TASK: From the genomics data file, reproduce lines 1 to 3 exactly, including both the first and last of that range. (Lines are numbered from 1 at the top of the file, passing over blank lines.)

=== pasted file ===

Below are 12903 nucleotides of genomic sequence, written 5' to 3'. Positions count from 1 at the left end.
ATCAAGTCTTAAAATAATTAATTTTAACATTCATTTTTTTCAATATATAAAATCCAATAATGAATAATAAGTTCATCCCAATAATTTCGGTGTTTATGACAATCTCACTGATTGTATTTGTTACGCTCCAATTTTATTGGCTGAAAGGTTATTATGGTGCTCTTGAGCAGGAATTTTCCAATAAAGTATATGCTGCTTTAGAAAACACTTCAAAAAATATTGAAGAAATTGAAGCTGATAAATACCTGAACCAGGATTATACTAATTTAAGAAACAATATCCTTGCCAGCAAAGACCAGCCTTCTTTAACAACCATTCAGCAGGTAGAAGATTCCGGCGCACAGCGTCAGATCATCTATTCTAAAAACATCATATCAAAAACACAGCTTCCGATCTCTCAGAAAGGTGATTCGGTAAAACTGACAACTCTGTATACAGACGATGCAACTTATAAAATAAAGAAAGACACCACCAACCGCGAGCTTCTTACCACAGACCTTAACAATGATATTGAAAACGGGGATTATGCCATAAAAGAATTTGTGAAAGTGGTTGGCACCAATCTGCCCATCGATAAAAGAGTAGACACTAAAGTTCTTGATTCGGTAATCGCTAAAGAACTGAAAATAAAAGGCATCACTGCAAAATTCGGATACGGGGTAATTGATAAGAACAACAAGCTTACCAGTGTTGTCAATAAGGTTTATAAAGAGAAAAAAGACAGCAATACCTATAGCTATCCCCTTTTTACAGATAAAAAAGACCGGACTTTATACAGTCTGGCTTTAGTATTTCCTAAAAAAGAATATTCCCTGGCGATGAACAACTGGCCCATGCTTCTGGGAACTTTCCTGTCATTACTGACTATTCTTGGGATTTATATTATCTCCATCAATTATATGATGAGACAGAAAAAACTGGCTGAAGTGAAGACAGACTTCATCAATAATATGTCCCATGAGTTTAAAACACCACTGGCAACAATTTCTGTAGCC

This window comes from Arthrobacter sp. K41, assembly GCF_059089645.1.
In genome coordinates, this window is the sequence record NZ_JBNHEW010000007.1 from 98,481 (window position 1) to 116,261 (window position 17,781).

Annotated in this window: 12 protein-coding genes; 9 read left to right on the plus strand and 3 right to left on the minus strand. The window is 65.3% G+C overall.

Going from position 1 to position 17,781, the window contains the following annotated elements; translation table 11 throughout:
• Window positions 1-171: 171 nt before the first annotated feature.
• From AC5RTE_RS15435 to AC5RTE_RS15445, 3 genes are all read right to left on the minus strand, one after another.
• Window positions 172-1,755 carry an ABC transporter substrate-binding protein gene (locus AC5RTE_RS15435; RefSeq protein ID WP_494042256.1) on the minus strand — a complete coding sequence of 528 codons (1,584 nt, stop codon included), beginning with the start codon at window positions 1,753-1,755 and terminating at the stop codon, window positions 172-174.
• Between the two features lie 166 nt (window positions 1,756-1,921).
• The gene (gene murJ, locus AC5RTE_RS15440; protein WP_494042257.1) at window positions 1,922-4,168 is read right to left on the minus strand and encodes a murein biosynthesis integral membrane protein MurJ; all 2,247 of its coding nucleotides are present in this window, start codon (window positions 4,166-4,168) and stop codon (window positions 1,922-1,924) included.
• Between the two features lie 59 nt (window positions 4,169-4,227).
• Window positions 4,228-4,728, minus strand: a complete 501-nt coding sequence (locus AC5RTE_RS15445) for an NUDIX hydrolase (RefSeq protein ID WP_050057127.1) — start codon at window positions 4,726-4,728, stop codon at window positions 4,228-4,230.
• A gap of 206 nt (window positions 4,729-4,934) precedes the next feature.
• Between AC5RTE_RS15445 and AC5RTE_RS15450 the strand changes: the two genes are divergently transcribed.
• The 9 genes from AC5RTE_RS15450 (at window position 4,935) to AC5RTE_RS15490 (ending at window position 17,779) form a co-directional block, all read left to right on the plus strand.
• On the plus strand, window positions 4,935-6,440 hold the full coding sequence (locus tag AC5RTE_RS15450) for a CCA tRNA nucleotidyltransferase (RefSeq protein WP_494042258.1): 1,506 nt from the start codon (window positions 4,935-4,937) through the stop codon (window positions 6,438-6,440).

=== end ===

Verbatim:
Below are 12903 nucleotides of genomic sequence, written 5' to 3'. Positions count from 1 at the left end.
ATCAAGTCTTAAAATAATTAATTTTAACATTCATTTTTTTCAATATATAAAATCCAATAATGAATAATAAGTTCATCCCAATAATTTCGGTGTTTATGACAATCTCACTGATTGTATTTGTTACGCTCCAATTTTATTGGCTGAAAGGTTATTATGGTGCTCTTGAGCAGGAATTTTCCAATAAAGTATATGCTGCTTTAGAAAACACTTCAAAAAATATTGAAGAAATTGAAGCTGATAAATACCTGAACCAGGATTATACTAATTTAAGAAACAATATCCTTGCCAGCAAAGACCAGCCTTCTTTAACAACCATTCAGCAGGTAGAAGATTCCGGCGCACAGCGTCAGATCATCTATTCTAAAAACATCATATCAAAAACACAGCTTCCGATCTCTCAGAAAGGTGATTCGGTAAAACTGACAACTCTGTATACAGACGATGCAACTTATAAAATAAAGAAAGACACCACCAACCGCGAGCTTCTTACCACAGACCTTAACAATGATATTGAAAACGGGGATTATGCCATAAAAGAATTTGTGAAAGTGGTTGGCACCAATCTGCCCATCGATAAAAGAGTAGACACTAAAGTTCTTGATTCGGTAATCGCTAAAGAACTGAAAATAAAAGGCATCACTGCAAAATTCGGATACGGGGTAATTGATAAGAACAACAAGCTTACCAGTGTTGTCAATAAGGTTTATAAAGAGAAAAAAGACAGCAATACCTATAGCTATCCCCTTTTTACAGATAAAAAAGACCGGACTTTATACAGTCTGGCTTTAGTATTTCCTAAAAAAGAATATTCCCTGGCGATGAACAACTGGCCCATGCTTCTGGGAACTTTCCTGTCATTACTGACTATTCTTGGGATTTATATTATCTCCATCAATTATATGATGAGACAGAAAAAACTGGCTGAAGTGAAGACAGACTTCATCAATAATATGTCCCATGAGTTTAAAACACCACTGGCAACAATTTCTGTAGCC

This window comes from Arthrobacter sp. K41, assembly GCF_059089645.1.